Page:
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Posted 07 May 2019 - 03:22 PM

We recently started working for a new client and one of his customers has on the label 2 allergen free logos: gluten-free and milk-free logos. We are a packaging company which is a service provider for packaging and storage of fresh fruit and vegetables. How did the supermarket get to the faboulous idea of putting gluten-free and milk-free logos on their private label, I have no idea. I also find it strange that they have the full nutritional value of the product on the label, although for fresh fruit and vegetable this information is not mandatory in the EU. And whoever works with these products knows that the content of sugar is never the same and changes depending on the fluctuations of the weather, season and source of the product. 


But back to the allergen problem. I understand that a bakery which is producing rice cookies will put a gluten-free logo on them to make sure that customers suffering of allergies will buy the product, but why does a tomato, strawberry, grape or mandarin need to be gluten-free? I can see from far away that there are only grapes in the packaging. And of course we have these allergens in our company because we can't tell to our employees that they are not allowed to eat bread, yoghurt and cheese from now on. We have hygiene rules to prevent cross contamination with allergens (eating only in canteen, no working clothes in canteen, washing of hands at return to work), but will this be enough at the audit? I really don't want to send a product which is not ours (it is owned by the client, who selects and assesses its suppliers) to be tested at the lab or start doing swab tests only because some supermarket decided to put allergen free-logos on products that are obviously without those allergens. I checked in the supermarket and everything that is locally packed with own brand label has the same logos.


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Posted 07 May 2019 - 04:29 PM

Are these declarations actually third party certified or regulated in the EU? I am not familiar with the process there. 

HOWEVER, employees that bring allergenic items into a lunch room but then follow proper hygiene procedures are not enough to contaminate your production line.  Your hygiene policy should be enough to prevent contamination of an inherently non-allergenic product without the need for swab testing unless your customer specifically requires it.


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Posted 07 May 2019 - 04:33 PM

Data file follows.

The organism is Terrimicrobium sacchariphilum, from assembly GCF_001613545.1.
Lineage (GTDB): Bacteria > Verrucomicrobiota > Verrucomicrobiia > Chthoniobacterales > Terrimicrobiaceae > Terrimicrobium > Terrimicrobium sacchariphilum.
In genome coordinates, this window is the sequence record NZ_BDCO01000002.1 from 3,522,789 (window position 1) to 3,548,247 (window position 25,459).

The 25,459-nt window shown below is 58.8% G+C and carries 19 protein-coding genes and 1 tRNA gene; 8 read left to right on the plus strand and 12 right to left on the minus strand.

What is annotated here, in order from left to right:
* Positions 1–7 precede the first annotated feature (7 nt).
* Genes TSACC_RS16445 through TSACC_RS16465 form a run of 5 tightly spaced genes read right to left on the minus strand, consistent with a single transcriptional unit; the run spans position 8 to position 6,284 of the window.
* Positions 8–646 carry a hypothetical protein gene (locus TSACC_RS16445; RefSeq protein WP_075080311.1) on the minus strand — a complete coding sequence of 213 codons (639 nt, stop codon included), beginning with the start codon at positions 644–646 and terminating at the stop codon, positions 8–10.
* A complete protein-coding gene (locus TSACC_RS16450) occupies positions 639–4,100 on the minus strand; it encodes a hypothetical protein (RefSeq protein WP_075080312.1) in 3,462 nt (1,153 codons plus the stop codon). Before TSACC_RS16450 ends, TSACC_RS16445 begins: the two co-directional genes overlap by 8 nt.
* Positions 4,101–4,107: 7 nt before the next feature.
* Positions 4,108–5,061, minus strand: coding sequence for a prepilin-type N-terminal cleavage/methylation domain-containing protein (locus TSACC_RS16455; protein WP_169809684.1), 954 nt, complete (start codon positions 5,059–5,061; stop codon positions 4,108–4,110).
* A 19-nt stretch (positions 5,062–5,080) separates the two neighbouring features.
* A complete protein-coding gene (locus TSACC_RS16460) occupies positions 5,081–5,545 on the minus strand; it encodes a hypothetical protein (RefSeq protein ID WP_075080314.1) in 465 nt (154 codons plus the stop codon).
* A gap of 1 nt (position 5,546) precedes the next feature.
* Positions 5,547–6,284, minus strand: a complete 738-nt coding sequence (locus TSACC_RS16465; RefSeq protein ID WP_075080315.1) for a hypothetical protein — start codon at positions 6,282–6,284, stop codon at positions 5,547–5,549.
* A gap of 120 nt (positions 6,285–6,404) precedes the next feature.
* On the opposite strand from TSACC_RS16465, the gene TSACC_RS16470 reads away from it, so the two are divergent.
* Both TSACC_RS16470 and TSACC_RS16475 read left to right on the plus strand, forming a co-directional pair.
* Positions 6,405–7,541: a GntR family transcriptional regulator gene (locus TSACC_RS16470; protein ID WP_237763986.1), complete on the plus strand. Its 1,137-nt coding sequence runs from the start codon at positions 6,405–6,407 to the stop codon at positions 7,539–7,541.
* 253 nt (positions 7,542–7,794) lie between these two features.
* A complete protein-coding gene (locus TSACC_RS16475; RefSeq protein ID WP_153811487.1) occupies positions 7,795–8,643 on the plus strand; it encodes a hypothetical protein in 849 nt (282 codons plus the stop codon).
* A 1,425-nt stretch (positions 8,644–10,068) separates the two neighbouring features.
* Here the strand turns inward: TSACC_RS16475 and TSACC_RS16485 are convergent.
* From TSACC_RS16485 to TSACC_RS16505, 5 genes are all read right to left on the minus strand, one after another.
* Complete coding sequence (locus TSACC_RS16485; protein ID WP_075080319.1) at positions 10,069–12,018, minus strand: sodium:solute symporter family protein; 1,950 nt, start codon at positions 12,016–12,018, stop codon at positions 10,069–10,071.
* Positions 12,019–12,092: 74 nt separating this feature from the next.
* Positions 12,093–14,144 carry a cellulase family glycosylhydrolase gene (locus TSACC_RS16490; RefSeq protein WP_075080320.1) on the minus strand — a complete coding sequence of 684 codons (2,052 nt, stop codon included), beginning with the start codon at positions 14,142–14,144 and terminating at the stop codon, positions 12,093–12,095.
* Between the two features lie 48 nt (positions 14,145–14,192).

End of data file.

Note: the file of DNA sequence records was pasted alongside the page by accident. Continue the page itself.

IMHO your hygiene rules are sufficient to prevent cross-contamination of your work area. 


As for obvious allergen free logos, sometimes there is a legitimate reason behind.
Lets say a plant that process and package fresh tomatoes decided to process lower grades tomatoes instead of trowing them out or selling them at discount. They would grind them to make tomato paste, sauces and tomato based drinks. Some ingredients for these products might include flour, sulfites, vegetable oil that might come from peanuts, nuts or coconuts. Even the lubricants for the machines and conveyors might be peanut based (You should check that out).


Some companies that handle fresh produce also handle dry foods like flavored peanuts, spices, seeds and such. Milk and gluten allergens could come from powdered flavoring.


    Grade - MIFSQN

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Posted 07 May 2019 - 04:55 PM

If you process high volume of these allergen labeled products, you can address cross contact issue by producing them on a specific day only or making them after the no-allergen labeled products. and then you can validate your cleaning and sanitation program if the allergens are removed by your cleaning program.


Just an option for you to add to your allergen management program.

"Whatever you do, do it well..." - Walt Disney



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Posted 07 May 2019 - 05:05 PM

So, your basic question is why would someone put gluten-free on a package of fruit?  -- It's a marketing thing.


This was also a marketing thing:  All corn used for popcorn in the US is Non-GMO.  One company that packages popcorn decided to get their product certified as non-gmo and everybody at all the other popcorn companies started screaming!  It's a marketing thing.


As to how someone can put a nutritional label for instance on a fruit in a country that does not require labeling - again, it's a marketing thing based on averages.


Actually I see that as pretty much being pretty effective in the marketplace, would most certainly standout.


Another one - when it comes to Gluten-Free, there are some packaging companies that use glue strips in their boxes and packaging with a certain amount of gluten in the strips and now we see packaging companies coming out with gluten-free certifications, makes sense actually and heightens the publics awareness that there is packaging that could contain gluten- nil chance of it transferring to product, but again a great marketing thing.

Kind regards,
Glenn Oster

Goodstart Coastal Enterprises, PMA | Business Development & SQF Development, Implementation & Certification Consultant - 772.646.4115



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